MPs across the political divide have castigated ministers for their failure to take Parliamentary business seriously during question-and-answer sessions on Wednesdays.
They called upon the Speaker of the House of Assembly, Lovemore Moyo, to take stern measures against ministers who bunk sessions and pleaded with Prime Minister, Morgan Tsvangirai, to make sure ministers respond to questions posed by MPs.
The following is what MPs said about the issue.
Fidelis Mhashu – Chitungwiza North MP (MDC-T)
First of all it is not ethical and it is irresponsible for ministers to avoid question time, either by design or by omission because MPs would be having very important national issues that they would want responses to.
What we do in Parliament on Wednesdays is that we (MPs) raise very pertinent questions regarding national policy and if ministers are not present there is no way we can proceed and have those answered.
The Speaker of the House of Assembly must take stern measures by appealing to Cabinet to compel these ministers responsible to answer questions to attend because the whole House is concerned about this issue.
Dorothy Mhangami — Gokwe MP (Zanu PF)
We want to get answers on our questions from ministers and we plead with them to attend Parliament on Wednesdays so that our constituents get responses on many questions they send us (MPs) to ask on their behalf.
At one time during the liaison committee meeting, the leader of the House, Morgan Tsvangirai, promised to force ministers to attend and we are still waiting to see that happening.
Siyabonga Ncube — Insiza MP (MDC-N)
Ministers do not really take Parliament seriously. The fact that they double up as members of the Executive as well as legislators should be looked into.
I think ministers should be appointed from outside sitting MPs and that would ensure their being accountable to the electorate.
I have a question that has been on the Parliament Order Paper for over four months and it has remained unanswered.
Since it is evident that they are not serious, the Speaker of the House of Assembly, Lovemore Moyo, and the leader of the House, Morgan Tsvangirai, should write a letter to Cabinet and ask that they should reprimand ministers that do not attend question-and-answer sessions.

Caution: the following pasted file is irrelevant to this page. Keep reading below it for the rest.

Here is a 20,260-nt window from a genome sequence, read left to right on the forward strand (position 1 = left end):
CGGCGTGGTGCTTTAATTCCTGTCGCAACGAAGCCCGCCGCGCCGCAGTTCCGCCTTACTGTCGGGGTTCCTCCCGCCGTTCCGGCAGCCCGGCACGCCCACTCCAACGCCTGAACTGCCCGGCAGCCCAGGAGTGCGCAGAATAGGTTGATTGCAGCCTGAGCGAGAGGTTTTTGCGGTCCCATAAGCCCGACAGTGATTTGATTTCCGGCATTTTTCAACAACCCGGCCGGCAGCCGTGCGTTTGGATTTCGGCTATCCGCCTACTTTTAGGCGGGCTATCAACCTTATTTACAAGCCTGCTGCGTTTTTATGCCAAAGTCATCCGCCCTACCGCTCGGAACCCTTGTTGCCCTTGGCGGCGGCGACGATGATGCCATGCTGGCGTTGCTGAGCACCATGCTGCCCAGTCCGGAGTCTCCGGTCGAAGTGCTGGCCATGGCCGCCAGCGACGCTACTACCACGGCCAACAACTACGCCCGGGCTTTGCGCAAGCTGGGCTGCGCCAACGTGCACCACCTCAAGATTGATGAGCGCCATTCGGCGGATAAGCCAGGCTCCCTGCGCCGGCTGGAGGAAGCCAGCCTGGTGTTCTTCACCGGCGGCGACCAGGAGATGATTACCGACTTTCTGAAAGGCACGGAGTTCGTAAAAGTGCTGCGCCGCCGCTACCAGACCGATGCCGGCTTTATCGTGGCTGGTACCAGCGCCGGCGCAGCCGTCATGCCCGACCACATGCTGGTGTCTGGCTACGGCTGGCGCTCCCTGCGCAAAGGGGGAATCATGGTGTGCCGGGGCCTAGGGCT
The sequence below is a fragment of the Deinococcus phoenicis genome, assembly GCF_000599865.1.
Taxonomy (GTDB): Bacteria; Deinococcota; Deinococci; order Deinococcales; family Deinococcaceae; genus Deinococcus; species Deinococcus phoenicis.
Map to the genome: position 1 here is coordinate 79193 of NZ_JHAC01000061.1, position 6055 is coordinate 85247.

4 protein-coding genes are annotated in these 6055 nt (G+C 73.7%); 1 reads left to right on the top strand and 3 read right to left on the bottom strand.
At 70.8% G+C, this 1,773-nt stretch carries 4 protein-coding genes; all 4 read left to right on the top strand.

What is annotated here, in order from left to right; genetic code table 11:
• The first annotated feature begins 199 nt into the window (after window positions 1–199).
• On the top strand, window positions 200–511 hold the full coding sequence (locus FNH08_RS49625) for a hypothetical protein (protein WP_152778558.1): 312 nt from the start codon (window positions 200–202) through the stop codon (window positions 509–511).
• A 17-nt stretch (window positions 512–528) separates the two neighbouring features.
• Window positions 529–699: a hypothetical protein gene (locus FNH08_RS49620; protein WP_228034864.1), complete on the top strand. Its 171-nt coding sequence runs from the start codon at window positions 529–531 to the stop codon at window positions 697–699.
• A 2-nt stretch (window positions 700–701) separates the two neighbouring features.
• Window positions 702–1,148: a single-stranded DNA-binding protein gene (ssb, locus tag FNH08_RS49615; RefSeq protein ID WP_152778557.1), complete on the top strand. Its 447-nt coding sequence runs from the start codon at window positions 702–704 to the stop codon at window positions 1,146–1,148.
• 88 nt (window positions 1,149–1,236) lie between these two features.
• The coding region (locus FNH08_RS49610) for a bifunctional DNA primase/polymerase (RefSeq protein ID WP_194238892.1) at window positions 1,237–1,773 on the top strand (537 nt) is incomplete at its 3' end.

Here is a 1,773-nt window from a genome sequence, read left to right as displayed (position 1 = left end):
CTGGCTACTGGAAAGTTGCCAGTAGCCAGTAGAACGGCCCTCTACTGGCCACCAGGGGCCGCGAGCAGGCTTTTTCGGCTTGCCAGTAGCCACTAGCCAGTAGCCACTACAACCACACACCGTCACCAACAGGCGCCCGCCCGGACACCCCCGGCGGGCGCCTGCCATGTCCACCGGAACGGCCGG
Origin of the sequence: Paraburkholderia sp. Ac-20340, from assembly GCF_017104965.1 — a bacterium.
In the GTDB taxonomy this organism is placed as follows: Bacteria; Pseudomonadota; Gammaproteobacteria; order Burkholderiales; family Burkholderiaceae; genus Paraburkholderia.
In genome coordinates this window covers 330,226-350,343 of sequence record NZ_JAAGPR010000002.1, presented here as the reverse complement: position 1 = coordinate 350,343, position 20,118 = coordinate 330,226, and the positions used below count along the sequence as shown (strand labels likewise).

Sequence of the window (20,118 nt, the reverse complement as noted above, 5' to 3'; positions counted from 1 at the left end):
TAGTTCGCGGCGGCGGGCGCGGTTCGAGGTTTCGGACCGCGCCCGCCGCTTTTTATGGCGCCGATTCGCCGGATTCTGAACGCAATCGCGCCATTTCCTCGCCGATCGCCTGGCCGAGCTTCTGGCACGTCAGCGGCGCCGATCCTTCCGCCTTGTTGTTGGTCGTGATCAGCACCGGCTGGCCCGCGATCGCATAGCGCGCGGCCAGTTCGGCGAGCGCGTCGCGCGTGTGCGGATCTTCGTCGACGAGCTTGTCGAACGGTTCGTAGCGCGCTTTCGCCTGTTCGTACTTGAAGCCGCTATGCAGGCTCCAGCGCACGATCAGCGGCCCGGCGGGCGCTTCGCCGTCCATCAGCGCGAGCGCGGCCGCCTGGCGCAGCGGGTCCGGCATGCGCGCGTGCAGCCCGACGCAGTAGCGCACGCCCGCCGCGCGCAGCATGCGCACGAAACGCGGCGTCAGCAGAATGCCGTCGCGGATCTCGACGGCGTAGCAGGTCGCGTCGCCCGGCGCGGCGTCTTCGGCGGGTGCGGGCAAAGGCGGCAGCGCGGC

As MPs we are sent to ask questions in Parliament by the electorate and we have to go back to give them feedback and we strongly feel that ministers are letting us down. We have now become fools in the eyes of the electorate.
Margaret Matienga — Sunningdale MP (MDC-T)
There should be a system or policy put in place to ensure ministers who bunk Parliament are punished.
We are elected by people into Parliament and when it is question-and-answer time, ministers know well that they should leave whatever they are doing and attend Parliament to answer questions from the electorate.
If a minister dodges answering questions for three consecutive times in Parliament, they should be punished. Why should we work with people who do not want to answer questions? I am personally unhappy about the issue and it is letting us down as a country. We need answers to our questions as early as possible.
Edward Musumbu — Norton MP (MDC-T)
I am not impressed by the behaviour of ministers because the questions that MPs pose to them are given in advance and it is unfair for our questions to go unanswered for months.
The leader of the House, PM Morgan Tsvangirai, must put mechanisms in place to ensure ministers attend question-and-answer sessions without failure.
This issue is derailing a lot of activities and if ministers cannot attend, at least they should ensure their deputies attend to facilitate response to questions.